South Africa

Tourism in the economy

Tourism is a growth sector which is envisaged to play a major role in supporting national economic growth in South Africa. In 2016, direct tourism GDP was estimated to be ZAR 127.9 billion (up 7.8%), representing approximately 3% of total GDP. Tourism is also a key contributor to employment, with 711 746 jobs (up 4.7%) directly attributable to tourism in 2015, accounting for 4.5% of total employment.

A total of 10 million inbound overnight arrivals were recorded in 2016, a 12.8% increase from 2015. The three leading origin markets were Zimbabwe, Lesotho, and Mozambique, together accounting for over half of total overnight international arrivals (50.3%).

In the domestic market, there were 24.3 million overnight visitors in 2016 (down 0.7%), who stayed 103.4 million nights in all forms of accommodation (up 0.9%), generating ZAR 26.5 billion in domestic travel receipt (up 12.3% on 2015).

Tourism governance and funding

The Ministry of Tourism has had oversight of the tourism portfolio since its establishment in 2009. This involves crafting policies and sector strategies as appropriate, working closely with public and private sector stakeholders. Oversight is also exercised over South African Tourism (SAT), the public entity responsible for the country’s destination marketing at home and abroad.

At the provincial level, a Member of the Executive Council in each of South Africa’s nine provinces is charged with responsibility for tourism. Each province also has a provincial tourism marketing organisation, complementing the activities of SAT.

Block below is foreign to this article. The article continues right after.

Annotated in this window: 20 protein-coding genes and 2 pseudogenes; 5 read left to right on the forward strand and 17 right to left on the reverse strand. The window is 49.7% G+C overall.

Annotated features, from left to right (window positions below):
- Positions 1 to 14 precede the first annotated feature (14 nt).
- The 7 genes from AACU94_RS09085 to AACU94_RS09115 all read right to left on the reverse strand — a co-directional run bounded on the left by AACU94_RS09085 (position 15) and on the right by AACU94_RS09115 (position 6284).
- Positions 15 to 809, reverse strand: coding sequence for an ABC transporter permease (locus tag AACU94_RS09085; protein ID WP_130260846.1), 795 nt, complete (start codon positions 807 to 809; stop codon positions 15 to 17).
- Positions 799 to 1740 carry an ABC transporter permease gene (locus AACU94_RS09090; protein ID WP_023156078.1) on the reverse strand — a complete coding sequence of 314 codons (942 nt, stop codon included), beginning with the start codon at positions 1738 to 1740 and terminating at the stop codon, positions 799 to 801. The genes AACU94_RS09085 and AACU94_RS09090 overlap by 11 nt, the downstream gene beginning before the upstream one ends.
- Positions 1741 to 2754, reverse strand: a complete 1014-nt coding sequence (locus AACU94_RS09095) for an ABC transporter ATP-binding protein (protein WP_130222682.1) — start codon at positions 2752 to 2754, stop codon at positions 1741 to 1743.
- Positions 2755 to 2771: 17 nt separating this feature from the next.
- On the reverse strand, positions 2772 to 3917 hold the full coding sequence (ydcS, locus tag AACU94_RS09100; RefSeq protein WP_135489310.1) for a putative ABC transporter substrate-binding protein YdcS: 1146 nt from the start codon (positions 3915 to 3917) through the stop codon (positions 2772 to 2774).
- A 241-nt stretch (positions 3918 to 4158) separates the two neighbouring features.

Horizontal coordination is undertaken through the National Tourism Stakeholder Forum of the Department of Tourism, which consists of representatives of key ministries and institutions with an impact on tourism, such as Statistics South Africa, the Airline Association of Southern Africa and the Tourism Business Council of South Africa. Further bi-lateral arrangements are in place with other ministries such as the Ministry of Home Affairs and the Ministry of Transport. These involve tourism officials working in key policy fora convened by the ministries to ensure the consideration of tourism impacts of any policy proposals at their formulation stage.

The Department of Tourism’s budget for the fiscal period 2017-18 is ZAR 2.1 billion of which 53% (ZAR 1.1 billion) is allocated to SAT. The remaining ZAR 1 billion is distributed amongst tourism incentives, an expanded public works programme (including skills development), destination development, enterprise development and visitor support services.

The SAT budget is deployed towards increasing the country’s global market share and growing the domestic tourism market in a manner that promotes inclusive growth.

South Africa: Organisational chart of tourism bodies
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Source: OECD, adapted from the Department of Tourism, 2018.

Tourism policies and programmes

The Tourism Act of 2014 provides the overarching legislative context within which tourism development and growth is pursued. The key framework document guiding both public and private sector action since 2011 is the National Tourism Sector Strategy (NTSS).